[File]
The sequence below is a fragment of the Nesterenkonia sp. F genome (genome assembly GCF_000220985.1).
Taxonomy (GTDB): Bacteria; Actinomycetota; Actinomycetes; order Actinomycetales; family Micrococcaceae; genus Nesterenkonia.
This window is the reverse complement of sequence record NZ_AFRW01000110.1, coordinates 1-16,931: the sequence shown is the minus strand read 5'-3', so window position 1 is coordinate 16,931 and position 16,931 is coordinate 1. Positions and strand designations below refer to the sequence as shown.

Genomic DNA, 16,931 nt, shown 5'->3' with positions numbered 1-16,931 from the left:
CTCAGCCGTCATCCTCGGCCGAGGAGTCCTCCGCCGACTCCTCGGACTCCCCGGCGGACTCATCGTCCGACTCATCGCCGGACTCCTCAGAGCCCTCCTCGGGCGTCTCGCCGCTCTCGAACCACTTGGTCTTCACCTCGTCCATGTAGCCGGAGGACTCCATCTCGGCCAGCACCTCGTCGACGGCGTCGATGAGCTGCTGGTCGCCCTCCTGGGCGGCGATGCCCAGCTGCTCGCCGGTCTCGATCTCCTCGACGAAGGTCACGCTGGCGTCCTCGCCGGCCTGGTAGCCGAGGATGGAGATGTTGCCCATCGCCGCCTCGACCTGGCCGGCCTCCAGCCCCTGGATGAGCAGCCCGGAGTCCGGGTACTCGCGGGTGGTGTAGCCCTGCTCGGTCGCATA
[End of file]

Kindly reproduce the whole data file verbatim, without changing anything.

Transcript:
The sequence below is a fragment of the Nesterenkonia sp. F genome (genome assembly GCF_000220985.1).
Taxonomy (GTDB): Bacteria; Actinomycetota; Actinomycetes; order Actinomycetales; family Micrococcaceae; genus Nesterenkonia.
This window is the reverse complement of sequence record NZ_AFRW01000110.1, coordinates 1-16,931: the sequence shown is the minus strand read 5'-3', so window position 1 is coordinate 16,931 and position 16,931 is coordinate 1. Positions and strand designations below refer to the sequence as shown.

Genomic DNA, 16,931 nt, shown 5'->3' with positions numbered 1-16,931 from the left:
CTCAGCCGTCATCCTCGGCCGAGGAGTCCTCCGCCGACTCCTCGGACTCCCCGGCGGACTCATCGTCCGACTCATCGCCGGACTCCTCAGAGCCCTCCTCGGGCGTCTCGCCGCTCTCGAACCACTTGGTCTTCACCTCGTCCATGTAGCCGGAGGACTCCATCTCGGCCAGCACCTCGTCGACGGCGTCGATGAGCTGCTGGTCGCCCTCCTGGGCGGCGATGCCCAGCTGCTCGCCGGTCTCGATCTCCTCGACGAAGGTCACGCTGGCGTCCTCGCCGGCCTGGTAGCCGAGGATGGAGATGTTGCCCATCGCCGCCTCGACCTGGCCGGCCTCCAGCCCCTGGATGAGCAGCCCGGAGTCCGGGTACTCGCGGGTGGTGTAGCCCTGCTCGGTCGCATA